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© Larry Master
SCIENTIFIC NAME: Coragyps atratus
OTHER NAMES: buzzard, carrion crow,
DESCRIPTION: The black vulture is a relatively large bird with a length of 22 to 24 inches. The wingspan is approximately four-and-a-half feet. It is primarily black with a white patch near each wing tip. The head is bare and grayish in color. Compared to the turkey vulture, it has a short tail. When in flight, it flaps its shorter and rounder wings more often and more rapidly than the turkey vulture.
DISTRIBUTION: The black vulture is common throughout all of
HABITAT: Black vultures can be found in open country, but they breed in light woodlands and thickets.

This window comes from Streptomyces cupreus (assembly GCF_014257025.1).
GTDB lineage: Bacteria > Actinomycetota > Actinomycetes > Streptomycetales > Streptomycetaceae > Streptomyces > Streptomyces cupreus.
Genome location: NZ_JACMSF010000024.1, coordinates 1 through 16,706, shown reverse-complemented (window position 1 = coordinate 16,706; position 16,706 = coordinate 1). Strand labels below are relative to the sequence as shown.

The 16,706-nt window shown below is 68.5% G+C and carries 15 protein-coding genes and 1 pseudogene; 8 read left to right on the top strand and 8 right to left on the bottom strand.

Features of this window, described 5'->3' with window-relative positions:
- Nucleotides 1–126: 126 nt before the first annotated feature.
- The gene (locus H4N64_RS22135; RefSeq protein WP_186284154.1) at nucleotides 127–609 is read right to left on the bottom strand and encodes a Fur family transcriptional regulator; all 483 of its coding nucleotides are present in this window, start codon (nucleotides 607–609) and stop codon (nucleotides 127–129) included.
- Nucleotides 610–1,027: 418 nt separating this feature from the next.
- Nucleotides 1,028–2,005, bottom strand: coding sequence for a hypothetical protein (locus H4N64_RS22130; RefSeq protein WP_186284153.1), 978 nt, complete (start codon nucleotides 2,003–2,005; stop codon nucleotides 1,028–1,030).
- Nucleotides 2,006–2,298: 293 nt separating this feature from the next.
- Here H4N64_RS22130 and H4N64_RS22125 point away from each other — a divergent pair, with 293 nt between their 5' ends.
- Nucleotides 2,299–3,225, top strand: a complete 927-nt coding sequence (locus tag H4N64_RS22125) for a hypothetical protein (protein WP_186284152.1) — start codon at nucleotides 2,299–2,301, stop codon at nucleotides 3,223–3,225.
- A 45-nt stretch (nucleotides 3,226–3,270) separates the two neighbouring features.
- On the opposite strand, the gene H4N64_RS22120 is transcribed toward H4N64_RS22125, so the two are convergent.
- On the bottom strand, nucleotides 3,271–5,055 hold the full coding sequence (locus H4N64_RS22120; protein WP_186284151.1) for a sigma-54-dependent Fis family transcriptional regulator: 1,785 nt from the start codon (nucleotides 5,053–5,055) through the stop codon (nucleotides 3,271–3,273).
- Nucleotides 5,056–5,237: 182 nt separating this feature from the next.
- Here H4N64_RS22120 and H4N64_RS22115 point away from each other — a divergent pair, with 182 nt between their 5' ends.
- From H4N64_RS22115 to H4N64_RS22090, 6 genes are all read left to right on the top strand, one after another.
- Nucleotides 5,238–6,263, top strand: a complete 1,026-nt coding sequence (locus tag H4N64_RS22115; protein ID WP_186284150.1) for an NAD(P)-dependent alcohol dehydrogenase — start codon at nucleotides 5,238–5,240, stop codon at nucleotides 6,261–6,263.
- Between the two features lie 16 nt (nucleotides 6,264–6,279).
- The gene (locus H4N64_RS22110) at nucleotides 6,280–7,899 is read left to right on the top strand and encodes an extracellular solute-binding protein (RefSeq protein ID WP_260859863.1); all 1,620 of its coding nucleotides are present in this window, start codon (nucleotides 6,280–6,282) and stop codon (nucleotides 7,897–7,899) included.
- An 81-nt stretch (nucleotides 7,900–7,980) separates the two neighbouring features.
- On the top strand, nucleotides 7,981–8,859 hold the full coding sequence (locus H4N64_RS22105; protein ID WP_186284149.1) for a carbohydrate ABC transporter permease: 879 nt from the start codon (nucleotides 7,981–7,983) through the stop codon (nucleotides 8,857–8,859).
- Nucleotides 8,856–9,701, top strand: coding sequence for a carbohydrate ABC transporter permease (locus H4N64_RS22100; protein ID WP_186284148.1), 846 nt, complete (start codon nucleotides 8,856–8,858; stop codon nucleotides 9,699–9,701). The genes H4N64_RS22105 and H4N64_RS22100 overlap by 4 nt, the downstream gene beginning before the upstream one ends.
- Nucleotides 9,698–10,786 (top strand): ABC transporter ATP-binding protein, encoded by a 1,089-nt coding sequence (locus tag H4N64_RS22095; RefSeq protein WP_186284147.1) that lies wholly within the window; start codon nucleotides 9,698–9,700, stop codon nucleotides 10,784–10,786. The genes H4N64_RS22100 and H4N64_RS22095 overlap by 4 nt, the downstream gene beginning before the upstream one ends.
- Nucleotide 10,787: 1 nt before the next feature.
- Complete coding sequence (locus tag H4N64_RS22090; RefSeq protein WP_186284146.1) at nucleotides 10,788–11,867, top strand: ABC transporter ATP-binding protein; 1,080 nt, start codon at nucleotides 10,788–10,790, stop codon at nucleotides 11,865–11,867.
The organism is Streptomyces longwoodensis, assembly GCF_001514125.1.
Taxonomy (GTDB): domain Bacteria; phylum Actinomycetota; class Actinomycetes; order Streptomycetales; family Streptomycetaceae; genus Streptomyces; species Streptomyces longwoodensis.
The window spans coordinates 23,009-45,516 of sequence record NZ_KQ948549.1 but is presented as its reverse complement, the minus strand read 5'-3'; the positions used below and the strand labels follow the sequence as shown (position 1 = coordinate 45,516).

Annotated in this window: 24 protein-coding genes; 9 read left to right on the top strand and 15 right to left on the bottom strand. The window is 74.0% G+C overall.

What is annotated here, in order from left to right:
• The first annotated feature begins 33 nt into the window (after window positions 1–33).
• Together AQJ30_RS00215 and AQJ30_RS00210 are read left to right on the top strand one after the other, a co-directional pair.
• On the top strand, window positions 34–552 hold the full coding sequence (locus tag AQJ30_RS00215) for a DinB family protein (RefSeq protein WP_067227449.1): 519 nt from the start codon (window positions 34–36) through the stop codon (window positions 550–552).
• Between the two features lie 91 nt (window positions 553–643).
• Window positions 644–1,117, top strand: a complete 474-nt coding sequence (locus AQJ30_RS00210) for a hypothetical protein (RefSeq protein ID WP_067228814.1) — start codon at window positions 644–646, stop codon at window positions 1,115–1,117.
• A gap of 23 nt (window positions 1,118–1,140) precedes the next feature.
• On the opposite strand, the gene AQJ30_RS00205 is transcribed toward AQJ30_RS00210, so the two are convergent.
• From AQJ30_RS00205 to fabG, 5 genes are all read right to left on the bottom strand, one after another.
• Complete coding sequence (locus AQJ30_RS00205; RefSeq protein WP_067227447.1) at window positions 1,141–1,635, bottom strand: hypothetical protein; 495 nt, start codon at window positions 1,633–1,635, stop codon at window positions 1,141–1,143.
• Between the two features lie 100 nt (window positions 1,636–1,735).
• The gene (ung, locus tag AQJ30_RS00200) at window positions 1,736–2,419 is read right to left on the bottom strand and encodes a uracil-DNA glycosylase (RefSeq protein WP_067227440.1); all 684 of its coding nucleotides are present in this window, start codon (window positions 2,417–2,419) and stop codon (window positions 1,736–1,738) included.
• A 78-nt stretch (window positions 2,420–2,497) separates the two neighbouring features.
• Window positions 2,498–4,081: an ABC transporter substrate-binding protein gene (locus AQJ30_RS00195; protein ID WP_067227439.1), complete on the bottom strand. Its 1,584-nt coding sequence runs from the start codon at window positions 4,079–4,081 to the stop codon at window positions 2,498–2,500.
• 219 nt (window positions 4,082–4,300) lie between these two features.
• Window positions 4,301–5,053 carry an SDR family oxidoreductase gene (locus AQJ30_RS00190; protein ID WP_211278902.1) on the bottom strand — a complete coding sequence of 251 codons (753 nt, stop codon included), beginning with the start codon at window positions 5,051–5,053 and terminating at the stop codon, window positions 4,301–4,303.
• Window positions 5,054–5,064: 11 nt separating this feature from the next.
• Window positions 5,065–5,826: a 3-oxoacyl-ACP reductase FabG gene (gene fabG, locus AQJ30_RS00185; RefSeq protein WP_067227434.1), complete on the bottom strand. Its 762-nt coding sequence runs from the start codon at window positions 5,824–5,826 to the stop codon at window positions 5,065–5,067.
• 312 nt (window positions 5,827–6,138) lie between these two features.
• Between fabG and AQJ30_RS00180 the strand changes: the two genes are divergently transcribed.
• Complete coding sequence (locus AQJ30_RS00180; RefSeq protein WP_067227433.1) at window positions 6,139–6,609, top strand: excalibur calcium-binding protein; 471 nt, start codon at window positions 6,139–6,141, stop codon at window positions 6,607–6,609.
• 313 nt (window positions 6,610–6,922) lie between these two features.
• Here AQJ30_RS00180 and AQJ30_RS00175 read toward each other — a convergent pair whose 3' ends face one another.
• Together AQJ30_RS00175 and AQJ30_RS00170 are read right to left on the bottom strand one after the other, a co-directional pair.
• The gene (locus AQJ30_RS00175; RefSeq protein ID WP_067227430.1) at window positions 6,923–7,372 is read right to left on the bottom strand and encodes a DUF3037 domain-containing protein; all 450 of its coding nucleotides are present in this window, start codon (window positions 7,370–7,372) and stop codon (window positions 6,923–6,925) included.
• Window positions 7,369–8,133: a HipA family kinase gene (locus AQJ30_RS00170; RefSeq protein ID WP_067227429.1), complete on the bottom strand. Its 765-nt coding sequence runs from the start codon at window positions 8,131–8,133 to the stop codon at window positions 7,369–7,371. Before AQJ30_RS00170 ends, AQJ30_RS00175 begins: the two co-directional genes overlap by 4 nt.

FEEDING HABITS: Black vultures are scavengers, and feed primarily on carrion (rotting meat). They also take weak, sick, or unprotected young birds and mammals. They are smaller but more aggressive than the turkey vulture and will drive the latter from a carcass. Both species are often found perched in trees, on fence posts, and on the ground; or flying overhead, especially on windy days, taking advantage of thermals or updrafts. Unlike turkey vultures, black vultures lack well-developed olfactory senses and rely on their vision rather than smell to help them locate a carcass. Often they will follow turkey vultures from the roost and take over a carcass which the turkey vultures have located by smell.
Bull, J., J. Farrand Jr. 1994. National Audubon Society Field Guide to North American Birds. Chaticleer Press, Inc.,
Author: Chas Moore, Wildlife Biologist, June 2005